“He could go down to the thrift store, buy a couple things and make a whole new outfit,” Ed Wilkinson said. “He was looking forward to going to school — college — for designing.”

“He has female friends and used to make them pocketbooks out of old T-shirts and jeans,” Sabrina Wilkinson said. “I just knew Tyrek was going to be a famous designer some day.”

The family was happy that the young man had found a calling in life and sought to be a positive influence on those around him.

“I just wanted him to be an individual and (told him) don’t be in a bad crowd, don’t be a troublemaker, don’t be a clown, don’t be ‘that guy,’” Ed Wilkinson said.

According to his father, Tyrek’s friends have posted many fond memories of him on his Facebook page.

“There’s a lot on Facebook about how he helped them in their classes. A girl said he was like her big brother,” Ed Wilkinson said. “We’ve heard a lot of things, all positive.”

On the negative side, the family is having a difficult time putting together the funding needed for a proper memorial service for the young man.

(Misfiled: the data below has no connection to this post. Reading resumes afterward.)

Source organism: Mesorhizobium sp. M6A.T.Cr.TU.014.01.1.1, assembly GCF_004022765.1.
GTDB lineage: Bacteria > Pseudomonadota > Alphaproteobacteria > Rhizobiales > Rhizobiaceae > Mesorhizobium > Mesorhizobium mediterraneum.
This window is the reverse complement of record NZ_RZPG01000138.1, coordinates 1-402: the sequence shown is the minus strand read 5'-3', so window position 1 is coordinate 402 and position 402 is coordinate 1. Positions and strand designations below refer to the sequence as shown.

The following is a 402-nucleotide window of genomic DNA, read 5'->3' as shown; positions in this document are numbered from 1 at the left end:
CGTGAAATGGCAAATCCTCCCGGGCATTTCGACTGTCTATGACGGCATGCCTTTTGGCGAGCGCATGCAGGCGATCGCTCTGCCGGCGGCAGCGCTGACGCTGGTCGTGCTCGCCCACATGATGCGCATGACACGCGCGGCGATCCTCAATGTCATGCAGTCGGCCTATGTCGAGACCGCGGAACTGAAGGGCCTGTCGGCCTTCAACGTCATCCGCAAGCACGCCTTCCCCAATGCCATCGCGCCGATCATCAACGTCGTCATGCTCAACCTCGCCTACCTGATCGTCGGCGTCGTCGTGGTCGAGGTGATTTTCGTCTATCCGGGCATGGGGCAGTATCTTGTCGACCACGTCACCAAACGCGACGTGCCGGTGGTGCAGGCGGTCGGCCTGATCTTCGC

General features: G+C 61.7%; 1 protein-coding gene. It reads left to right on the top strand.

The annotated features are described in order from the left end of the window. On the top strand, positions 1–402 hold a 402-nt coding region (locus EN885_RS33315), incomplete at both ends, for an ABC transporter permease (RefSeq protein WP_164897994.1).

A viewing is scheduled for Thursday, June 9, from 4:30 to 6:30 p.m., at the Germantown Church of the Brethren, 6601 Germantown Ave. A service will follow. Interment will be private.

Those wishing to send flowers may do so directly to the church.

Late last week, the family still wasn’t certain how it was going to handle the unexpected expense. Calls were made to several public agencies seeking financial support with no success.

“It’s because he wasn’t murdered,” Sabrina Wilkinson said. “I called six different agencies who offer assistance for funerals, but only if he was murdered. That, I think, is a tragedy in itself.”

More than anything, they want Tyrek to be remembered.

“It was selfless,” Sabrina Wilkinson said of the teen’s efforts to save his friend.

“I’m glad for that,” Ed Wilkinson said. “That’s how he was always taught, to have confidence in himself. He was always confident in himself and in what he could achieve.” ••

Reporter William Kenny can be reached at 215–354–3031 or bkenny@bsmphilly.com

Exit mobile version